As COVID variants put pressure on U.S. jobs, oil prices fall Reuters

© Reuters. File photo: November 22, 2019, a sticker on the side of an oil storage tank in the Permian Basin in Menton, Lowen County, Texas, USA, says crude oil. REUTERS/Angus Mordant

Jessica Resnick-Olt

NEW YORK (Reuters)-Oil prices fell on Friday after a US employment report showed an incomplete recovery during the pandemic.

Due to concerns that Hurricane Ida will reduce production in the U.S. Gulf of Mexico, U.S. supplies will continue to be restricted, so the decline will be limited.

At 1:15 pm Eastern Time (1715 GMT), crude oil futures fell by 34 cents to US$72.69 per barrel, while US West Texas Intermediate (WTI) crude oil futures fell 54 cents to US$72.69 per barrel US$69.45. These two benchmark oil contracts were basically stable this week.

“Prices have fallen due to employment reports, which is clearly affected by the Delta variable,” said John Kilduff, a partner at Again Capital in New York. He added: “This is a reality check that the coronavirus is still affecting demand.”

Due to the surge in COVID-19 infections, weak demand for services and continued shortage of workers, the number of non-agricultural employment fell short of expectations, adding 235,000 jobs. Economists surveyed by Reuters had predicted that non-agricultural employment would increase by 728,000.

Sources told Reuters that at the same time, approximately 1.7 million barrels of oil production is still shut down in the U.S. Gulf of Mexico every day, and damage to the heliport and fuel depot has slowed the crew’s return to the offshore platform.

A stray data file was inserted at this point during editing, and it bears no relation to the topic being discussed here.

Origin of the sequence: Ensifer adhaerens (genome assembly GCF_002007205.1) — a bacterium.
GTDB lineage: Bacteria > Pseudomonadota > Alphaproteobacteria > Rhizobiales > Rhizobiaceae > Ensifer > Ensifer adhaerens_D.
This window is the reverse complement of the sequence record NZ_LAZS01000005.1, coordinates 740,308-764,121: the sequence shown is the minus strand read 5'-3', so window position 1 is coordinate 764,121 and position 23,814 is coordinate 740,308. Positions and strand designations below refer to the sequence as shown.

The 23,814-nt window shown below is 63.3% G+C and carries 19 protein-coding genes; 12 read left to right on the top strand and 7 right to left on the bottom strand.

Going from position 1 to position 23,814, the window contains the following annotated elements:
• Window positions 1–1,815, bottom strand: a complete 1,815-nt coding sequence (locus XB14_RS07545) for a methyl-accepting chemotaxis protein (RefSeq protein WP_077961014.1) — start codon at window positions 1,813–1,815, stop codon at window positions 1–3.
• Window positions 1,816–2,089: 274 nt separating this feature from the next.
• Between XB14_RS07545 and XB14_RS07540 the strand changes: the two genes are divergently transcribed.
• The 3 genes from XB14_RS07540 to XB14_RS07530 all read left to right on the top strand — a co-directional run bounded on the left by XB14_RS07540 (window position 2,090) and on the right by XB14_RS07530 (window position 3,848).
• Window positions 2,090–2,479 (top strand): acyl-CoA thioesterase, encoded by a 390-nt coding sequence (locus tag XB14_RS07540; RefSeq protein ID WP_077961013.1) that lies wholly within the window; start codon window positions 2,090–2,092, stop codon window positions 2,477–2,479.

Energy analyst Vandana Hari said: “The long-term production in the U.S. Gulf region and the disruption of refining capacity in Louisiana will inevitably leave even greater loopholes in the reduced U.S. oil inventories, as well as data showing the continued strong recovery of domestic fuel demand. They are all supportive factors.” In Wanda (NASDAQ:) Insight.

After the Organization of the Petroleum Exporting Countries and its allies (ie OPEC+) insisted on plans to add 400,000 barrels per day to the market in January 2019, some analysts believe there is room for further price increases due to tight crude oil supply and signs of recovery in demand. The next few months.

The United States welcomed this move and promised to put pressure on the export club to do more to support economic recovery by releasing production.

Edward Moya, senior market analyst at OANDA, said: “As the oil market still has severe shortages for the rest of this year, with OPEC+’s loosening of production cut disciplines and the continued decline in US inventories, oil appears to be ready to rise further.”

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